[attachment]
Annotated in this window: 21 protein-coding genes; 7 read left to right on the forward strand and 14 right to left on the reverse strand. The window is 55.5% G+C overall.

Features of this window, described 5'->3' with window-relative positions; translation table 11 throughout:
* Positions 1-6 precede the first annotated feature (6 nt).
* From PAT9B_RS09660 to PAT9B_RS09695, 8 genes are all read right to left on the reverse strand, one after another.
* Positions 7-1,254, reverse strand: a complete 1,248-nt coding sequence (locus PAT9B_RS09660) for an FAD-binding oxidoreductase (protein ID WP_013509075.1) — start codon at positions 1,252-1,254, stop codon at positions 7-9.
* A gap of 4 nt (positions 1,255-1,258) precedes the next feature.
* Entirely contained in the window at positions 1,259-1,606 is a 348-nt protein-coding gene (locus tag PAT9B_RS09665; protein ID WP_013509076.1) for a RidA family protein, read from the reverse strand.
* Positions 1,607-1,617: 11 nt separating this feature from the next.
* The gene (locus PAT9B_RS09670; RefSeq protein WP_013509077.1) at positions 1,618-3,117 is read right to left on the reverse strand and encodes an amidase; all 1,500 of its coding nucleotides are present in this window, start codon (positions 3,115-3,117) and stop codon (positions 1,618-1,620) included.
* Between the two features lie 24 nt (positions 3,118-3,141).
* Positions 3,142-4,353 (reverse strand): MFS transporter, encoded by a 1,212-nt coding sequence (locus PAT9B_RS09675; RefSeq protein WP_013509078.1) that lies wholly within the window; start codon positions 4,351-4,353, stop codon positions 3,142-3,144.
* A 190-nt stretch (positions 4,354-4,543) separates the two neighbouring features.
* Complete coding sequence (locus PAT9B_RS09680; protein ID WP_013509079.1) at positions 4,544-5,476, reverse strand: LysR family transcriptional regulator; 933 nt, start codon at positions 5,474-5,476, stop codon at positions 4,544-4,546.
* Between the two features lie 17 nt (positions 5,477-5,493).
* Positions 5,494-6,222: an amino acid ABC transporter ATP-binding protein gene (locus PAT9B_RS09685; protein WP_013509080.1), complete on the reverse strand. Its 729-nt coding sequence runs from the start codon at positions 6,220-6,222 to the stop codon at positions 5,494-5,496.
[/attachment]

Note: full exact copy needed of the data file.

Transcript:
Annotated in this window: 21 protein-coding genes; 7 read left to right on the forward strand and 14 right to left on the reverse strand. The window is 55.5% G+C overall.

Features of this window, described 5'->3' with window-relative positions; translation table 11 throughout:
* Positions 1-6 precede the first annotated feature (6 nt).
* From PAT9B_RS09660 to PAT9B_RS09695, 8 genes are all read right to left on the reverse strand, one after another.
* Positions 7-1,254, reverse strand: a complete 1,248-nt coding sequence (locus PAT9B_RS09660) for an FAD-binding oxidoreductase (protein ID WP_013509075.1) — start codon at positions 1,252-1,254, stop codon at positions 7-9.
* A gap of 4 nt (positions 1,255-1,258) precedes the next feature.
* Entirely contained in the window at positions 1,259-1,606 is a 348-nt protein-coding gene (locus tag PAT9B_RS09665; protein ID WP_013509076.1) for a RidA family protein, read from the reverse strand.
* Positions 1,607-1,617: 11 nt separating this feature from the next.
* The gene (locus PAT9B_RS09670; RefSeq protein WP_013509077.1) at positions 1,618-3,117 is read right to left on the reverse strand and encodes an amidase; all 1,500 of its coding nucleotides are present in this window, start codon (positions 3,115-3,117) and stop codon (positions 1,618-1,620) included.
* Between the two features lie 24 nt (positions 3,118-3,141).
* Positions 3,142-4,353 (reverse strand): MFS transporter, encoded by a 1,212-nt coding sequence (locus PAT9B_RS09675; RefSeq protein WP_013509078.1) that lies wholly within the window; start codon positions 4,351-4,353, stop codon positions 3,142-3,144.
* A 190-nt stretch (positions 4,354-4,543) separates the two neighbouring features.
* Complete coding sequence (locus PAT9B_RS09680; protein ID WP_013509079.1) at positions 4,544-5,476, reverse strand: LysR family transcriptional regulator; 933 nt, start codon at positions 5,474-5,476, stop codon at positions 4,544-4,546.
* Between the two features lie 17 nt (positions 5,477-5,493).
* Positions 5,494-6,222: an amino acid ABC transporter ATP-binding protein gene (locus PAT9B_RS09685; protein WP_013509080.1), complete on the reverse strand. Its 729-nt coding sequence runs from the start codon at positions 6,220-6,222 to the stop codon at positions 5,494-5,496.